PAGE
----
The international community could help us amplify the problems that we are facing. Africa is among the least emitters of carbon, yet we are experiencing some of the worst impacts of climate change. If leaders globally could understand the consequences of their actions, I believe they would act faster. I believe they would really listen to us. And this would contribute to achieving climate justice.
Are there specific things that you wish more people understood about your work? Such as common misconceptions that exist.
That it isn’t the same here, activism and protesting is not the same as in other countries. It is hard to explain, but it has to do with the challenges that I have previously explained. The fear of getting arrested, of being mistaken for speaking against the government, the intimidation, the threats, the feeling that you cannot speak freely, it is there. In other places it is rare to see activists arrested, but in my country the moment you stand in a group that is protesting, you’ll be met with tear gas. Activism here is not an easy thing to do.
Many people think that there is a new generation of youth that is much more serious about the climate change movement. Would you agree? And why do you think that is?
We care more about these issues because they are happening to us, they are our reality. Maybe ten or twenty years back, the issue was not as bad nor as obvious. But right now, it is impossible to ignore. We are seeing it happen right in front of us, and we have so much more information about it. There are so many people getting informed, and willing to learn and fight against this crisis. We cannot sit back and simply watch older generations and our leaders destroy our future. We must do something about it. Because we are one of the first generations that will experience the impact of climate change, and one of the last generations that can do something about it. According to the IPCC by 2030, the impacts of climate change will become irreversible, so we really don’t have time. We need to fight now.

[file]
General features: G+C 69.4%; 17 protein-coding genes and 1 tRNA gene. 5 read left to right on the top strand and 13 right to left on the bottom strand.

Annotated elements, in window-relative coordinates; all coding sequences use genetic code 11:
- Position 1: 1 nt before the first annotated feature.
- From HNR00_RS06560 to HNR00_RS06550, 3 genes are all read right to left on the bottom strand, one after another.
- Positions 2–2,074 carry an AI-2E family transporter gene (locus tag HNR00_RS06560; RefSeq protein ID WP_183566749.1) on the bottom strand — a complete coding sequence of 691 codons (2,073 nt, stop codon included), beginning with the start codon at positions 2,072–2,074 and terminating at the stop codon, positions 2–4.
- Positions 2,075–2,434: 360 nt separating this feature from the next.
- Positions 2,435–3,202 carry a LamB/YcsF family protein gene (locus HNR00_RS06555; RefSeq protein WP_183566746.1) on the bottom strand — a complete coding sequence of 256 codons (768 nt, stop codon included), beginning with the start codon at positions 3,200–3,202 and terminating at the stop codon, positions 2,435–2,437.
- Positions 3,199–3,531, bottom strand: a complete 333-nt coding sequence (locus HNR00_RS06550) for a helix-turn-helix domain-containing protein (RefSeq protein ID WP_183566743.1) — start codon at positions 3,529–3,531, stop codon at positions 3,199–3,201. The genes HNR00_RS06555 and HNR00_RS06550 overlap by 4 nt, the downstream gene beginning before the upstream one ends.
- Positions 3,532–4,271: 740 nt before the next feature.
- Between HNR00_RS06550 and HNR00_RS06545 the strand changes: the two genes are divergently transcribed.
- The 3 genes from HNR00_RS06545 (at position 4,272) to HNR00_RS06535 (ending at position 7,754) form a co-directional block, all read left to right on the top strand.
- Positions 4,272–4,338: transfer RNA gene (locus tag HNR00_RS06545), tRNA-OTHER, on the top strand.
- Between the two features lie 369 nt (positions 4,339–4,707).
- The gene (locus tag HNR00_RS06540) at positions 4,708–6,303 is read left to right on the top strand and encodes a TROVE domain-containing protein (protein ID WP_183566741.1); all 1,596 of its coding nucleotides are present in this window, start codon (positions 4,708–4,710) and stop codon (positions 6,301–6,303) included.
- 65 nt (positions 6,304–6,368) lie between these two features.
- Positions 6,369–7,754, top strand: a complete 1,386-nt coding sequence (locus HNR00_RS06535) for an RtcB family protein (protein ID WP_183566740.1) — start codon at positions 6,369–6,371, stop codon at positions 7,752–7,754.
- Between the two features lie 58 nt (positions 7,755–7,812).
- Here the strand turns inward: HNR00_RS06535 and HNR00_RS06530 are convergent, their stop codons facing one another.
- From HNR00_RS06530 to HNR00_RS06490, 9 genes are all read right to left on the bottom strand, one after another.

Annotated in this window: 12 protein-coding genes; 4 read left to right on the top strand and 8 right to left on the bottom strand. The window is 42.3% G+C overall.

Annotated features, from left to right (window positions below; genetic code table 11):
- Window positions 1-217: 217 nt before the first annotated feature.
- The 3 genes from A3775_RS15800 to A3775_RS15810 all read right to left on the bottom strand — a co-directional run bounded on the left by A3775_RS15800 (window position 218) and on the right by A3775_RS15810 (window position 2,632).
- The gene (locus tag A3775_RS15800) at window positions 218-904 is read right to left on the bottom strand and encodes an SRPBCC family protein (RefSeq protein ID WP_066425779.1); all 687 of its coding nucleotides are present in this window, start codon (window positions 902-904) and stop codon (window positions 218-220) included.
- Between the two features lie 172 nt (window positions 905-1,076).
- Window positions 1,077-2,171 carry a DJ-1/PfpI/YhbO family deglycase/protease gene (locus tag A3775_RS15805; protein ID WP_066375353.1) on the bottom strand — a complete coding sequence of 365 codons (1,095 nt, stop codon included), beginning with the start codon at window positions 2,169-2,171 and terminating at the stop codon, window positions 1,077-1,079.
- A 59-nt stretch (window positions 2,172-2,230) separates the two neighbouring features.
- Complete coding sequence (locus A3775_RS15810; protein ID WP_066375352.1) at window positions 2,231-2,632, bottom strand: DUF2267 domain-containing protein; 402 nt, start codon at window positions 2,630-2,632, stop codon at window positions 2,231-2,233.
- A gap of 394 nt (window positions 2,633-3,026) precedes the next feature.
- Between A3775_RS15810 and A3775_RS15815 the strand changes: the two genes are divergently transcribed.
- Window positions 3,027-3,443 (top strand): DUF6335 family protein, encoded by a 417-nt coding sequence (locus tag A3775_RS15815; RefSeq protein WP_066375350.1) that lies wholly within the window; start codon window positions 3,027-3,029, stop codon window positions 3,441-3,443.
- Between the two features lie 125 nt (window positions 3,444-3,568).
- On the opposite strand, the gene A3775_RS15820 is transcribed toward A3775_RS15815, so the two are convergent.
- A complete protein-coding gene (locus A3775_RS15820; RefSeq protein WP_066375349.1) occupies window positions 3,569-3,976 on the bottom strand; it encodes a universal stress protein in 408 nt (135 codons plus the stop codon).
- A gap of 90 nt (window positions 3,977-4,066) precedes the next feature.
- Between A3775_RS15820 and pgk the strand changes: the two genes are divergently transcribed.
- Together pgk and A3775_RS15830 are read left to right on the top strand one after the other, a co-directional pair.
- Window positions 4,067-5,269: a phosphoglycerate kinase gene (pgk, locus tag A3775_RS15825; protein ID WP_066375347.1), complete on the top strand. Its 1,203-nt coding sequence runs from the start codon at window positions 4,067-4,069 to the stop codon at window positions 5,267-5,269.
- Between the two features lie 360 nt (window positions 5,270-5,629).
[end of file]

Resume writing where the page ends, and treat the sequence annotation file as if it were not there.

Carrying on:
What has been your favorite part about being part of this movement?
I have really enjoyed meeting different people around the world. There are so many incredible activists everywhere, and learning about their work and seeing what they do has been a beautiful experience. And every day is like this, there is always something or someone new.
Do you have any advice for those who want to get involved?
You can start now. You don’t need to wait for next year. You don’t need to wait for tomorrow. You don’t need to wait for next month. Instead, start now by informing yourself. You cannot do anything if you are not informed. Inform yourself about what climate change really is, read about it. And after reading about it, see what you can do. Anyone can become an activist. And activism is not standing on the streets of your local community. If you can do that, that is perfect, but there is so much more you can do.
You can set up a trash cleanup in your community. You can talk to the people around you about how to live sustainably. You can talk to different people and explain to them what exactly this crisis is and how it affects everything, every part of life, and you can encourage them and explain to them how they can get involved.
And when it comes to girls, talk to them about how they can get involved. Climate change specifically affects our community, girls drop out of school. In my community, women are affected in many ways. Their food is destroyed, they have to walk long distances to provide for themselves and their family. We need to come up with solutions that can help them mitigate these impacts and help them adapt to the impacts of climate change.
A small act multiplied by millions of people can transform the world. If we have millions of people planting a tree, if we have millions of people consuming less, this can transform the world. We can reduce what the fossil fuel industry is doing to us.
So there’s so much that we can all do. And for those that have, for those that are already doing activism, I would like to encourage you to continue doing what you do. Find a group that you can walk with because you cannot walk alone. Activism is not a one person thing. You need people to walk with, new people to encourage you, people to learn from. Find the nearest Fridays that you can join. You can join the rise up movement right now. And you can do all of this today, right now.